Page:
UPDATE 1-Monti sets up election race as Italy Senate okays budget

Thu Dec 20, 2012 8:39am EST

* Monti warns against throwing away benefits of his reforms

* Criticises unrealistic election promises

* Expected to announce will seek 2nd term in next few days

* Senate approves 2013 budget, now passes to lower house

By Jennifer Clark

MELFI, Italy, Dec 20 (Reuters) - Prime Minister Mario Monti on Thursday warned Italians against throwing away the results achieved by his technocrat government as parliament took another step towards approving the 2013 budget which will pave the way to a February election.

"It would be irresponsible to waste the many sacrifices Italians have made," Monti said in a speech in the southern city of Melfi.

The results of those sacrifices could easily be "swept away" if voters allowed themselves to be tempted by election promises which were "far from reality", he said, in comments that seemed to be directed at centre-right leader Silvio Berlusconi.

Monti's predecessor, who resigned in November last year as Italian borrowing costs surged, has promised to immediately abolish a housing tax introduced by Monti and to slash taxes by one percentage point every year after that.

Monti's words may well be the opening salvos in an election campaign of his own. He is widely expected to announce this weekend that he will participate in some way in the vote, either by endorsing parties that want him to return as prime minister or by standing as a candidate himself.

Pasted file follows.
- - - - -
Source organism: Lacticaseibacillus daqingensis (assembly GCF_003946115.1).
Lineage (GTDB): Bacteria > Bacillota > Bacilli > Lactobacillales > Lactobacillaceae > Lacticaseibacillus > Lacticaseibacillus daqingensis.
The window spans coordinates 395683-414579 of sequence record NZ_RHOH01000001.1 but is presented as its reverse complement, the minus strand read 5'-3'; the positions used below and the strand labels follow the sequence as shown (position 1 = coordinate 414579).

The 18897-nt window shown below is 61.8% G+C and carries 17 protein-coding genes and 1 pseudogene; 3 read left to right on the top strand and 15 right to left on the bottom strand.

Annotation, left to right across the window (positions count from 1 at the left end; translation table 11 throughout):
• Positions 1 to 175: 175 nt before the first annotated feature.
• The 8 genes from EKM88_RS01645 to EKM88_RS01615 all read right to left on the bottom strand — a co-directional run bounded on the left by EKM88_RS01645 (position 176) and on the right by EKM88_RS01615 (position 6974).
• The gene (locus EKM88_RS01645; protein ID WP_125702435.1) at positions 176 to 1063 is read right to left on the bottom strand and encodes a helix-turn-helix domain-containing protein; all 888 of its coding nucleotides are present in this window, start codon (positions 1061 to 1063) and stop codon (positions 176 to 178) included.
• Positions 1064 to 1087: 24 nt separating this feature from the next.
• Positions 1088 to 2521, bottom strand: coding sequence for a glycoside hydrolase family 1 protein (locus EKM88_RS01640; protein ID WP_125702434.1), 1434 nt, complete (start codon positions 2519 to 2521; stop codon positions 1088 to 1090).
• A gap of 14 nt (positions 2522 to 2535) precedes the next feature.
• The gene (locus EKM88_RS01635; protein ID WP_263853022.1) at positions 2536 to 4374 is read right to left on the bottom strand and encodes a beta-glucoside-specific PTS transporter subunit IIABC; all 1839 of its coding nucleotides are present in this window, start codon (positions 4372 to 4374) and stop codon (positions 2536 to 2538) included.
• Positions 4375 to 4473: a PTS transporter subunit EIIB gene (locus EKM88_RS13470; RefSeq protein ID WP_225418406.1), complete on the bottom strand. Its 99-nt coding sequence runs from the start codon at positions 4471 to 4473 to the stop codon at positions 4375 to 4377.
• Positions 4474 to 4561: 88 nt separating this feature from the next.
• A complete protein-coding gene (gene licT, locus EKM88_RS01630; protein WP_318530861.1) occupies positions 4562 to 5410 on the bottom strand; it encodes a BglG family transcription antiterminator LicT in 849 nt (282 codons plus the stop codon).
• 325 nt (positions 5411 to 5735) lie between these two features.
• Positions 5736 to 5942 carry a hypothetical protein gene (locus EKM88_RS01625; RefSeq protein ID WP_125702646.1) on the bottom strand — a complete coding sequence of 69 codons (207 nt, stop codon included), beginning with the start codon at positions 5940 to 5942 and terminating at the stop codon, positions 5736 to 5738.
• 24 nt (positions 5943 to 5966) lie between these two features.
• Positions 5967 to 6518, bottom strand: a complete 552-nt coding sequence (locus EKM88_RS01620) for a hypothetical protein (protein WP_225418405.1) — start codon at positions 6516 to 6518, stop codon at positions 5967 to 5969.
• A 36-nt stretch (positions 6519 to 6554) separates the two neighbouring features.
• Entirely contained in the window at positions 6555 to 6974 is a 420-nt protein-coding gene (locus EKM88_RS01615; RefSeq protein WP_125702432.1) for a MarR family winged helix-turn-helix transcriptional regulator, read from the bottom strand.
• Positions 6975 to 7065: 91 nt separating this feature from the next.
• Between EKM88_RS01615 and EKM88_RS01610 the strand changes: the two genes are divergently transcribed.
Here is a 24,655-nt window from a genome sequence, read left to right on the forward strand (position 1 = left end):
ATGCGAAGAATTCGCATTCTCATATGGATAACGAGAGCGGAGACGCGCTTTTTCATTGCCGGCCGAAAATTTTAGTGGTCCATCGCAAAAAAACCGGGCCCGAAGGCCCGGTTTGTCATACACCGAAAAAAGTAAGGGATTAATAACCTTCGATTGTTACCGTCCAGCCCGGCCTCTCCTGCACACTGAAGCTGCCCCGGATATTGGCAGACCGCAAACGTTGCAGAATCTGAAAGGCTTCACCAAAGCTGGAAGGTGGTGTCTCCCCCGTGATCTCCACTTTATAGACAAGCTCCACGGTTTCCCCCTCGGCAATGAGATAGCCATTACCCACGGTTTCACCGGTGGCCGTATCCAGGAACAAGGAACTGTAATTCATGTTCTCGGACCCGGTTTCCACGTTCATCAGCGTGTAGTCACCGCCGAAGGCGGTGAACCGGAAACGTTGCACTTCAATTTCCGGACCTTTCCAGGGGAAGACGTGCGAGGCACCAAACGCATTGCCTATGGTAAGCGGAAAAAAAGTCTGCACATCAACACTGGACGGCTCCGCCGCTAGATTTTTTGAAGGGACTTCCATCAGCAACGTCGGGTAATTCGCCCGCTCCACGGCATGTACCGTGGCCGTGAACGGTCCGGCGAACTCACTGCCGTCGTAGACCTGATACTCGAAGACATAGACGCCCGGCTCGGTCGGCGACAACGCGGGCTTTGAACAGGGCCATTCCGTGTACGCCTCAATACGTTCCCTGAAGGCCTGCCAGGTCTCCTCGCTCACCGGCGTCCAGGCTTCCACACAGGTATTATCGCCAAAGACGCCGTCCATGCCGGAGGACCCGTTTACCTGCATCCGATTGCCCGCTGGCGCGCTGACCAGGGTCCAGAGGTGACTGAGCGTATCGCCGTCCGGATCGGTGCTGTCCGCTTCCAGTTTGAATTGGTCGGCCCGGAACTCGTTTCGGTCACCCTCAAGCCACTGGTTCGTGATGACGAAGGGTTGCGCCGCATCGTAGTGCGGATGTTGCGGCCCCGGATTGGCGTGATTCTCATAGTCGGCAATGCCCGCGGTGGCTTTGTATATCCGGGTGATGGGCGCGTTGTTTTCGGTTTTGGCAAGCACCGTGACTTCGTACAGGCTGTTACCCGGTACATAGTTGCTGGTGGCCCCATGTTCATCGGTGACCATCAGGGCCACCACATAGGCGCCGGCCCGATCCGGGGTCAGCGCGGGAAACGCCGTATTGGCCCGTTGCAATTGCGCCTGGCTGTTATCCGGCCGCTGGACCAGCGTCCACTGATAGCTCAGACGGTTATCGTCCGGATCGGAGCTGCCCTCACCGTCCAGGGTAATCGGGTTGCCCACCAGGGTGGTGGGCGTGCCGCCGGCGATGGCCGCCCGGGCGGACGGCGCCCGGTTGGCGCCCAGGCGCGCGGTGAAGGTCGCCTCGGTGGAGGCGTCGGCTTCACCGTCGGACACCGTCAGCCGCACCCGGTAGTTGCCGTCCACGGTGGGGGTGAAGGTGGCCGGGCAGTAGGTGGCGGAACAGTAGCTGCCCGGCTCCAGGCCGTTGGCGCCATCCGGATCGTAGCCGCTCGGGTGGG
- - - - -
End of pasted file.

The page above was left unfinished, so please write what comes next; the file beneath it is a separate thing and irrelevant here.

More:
President Giorgio Napolitano said on Wednesday that Feb. 24 seemed the most suitable date for the election.

Monti, who has pushed through reforms of the pension system, the labour market and parts of the service sector, said Italy was still "only at the beginning of the structural reforms" needed to make the country more competitive.

On Thursday parliament took an important step towards passing the 2013 budget, the last piece of outstanding legislation before elections can be called, when the Senate easily approved the bill in a vote of confidence.

The budget, which aims to lower Italy's fiscal gap to 1.8 percent of output in 2013 from a targeted 2.6 percent this year, now passes to the Chamber of Deputies, where it is due to be passed either on Friday or Saturday.

If things move quickly as some commentators expect, Monti could then tender his resignation this weekend and immediately hold a news conference to clarify his intentions in the election.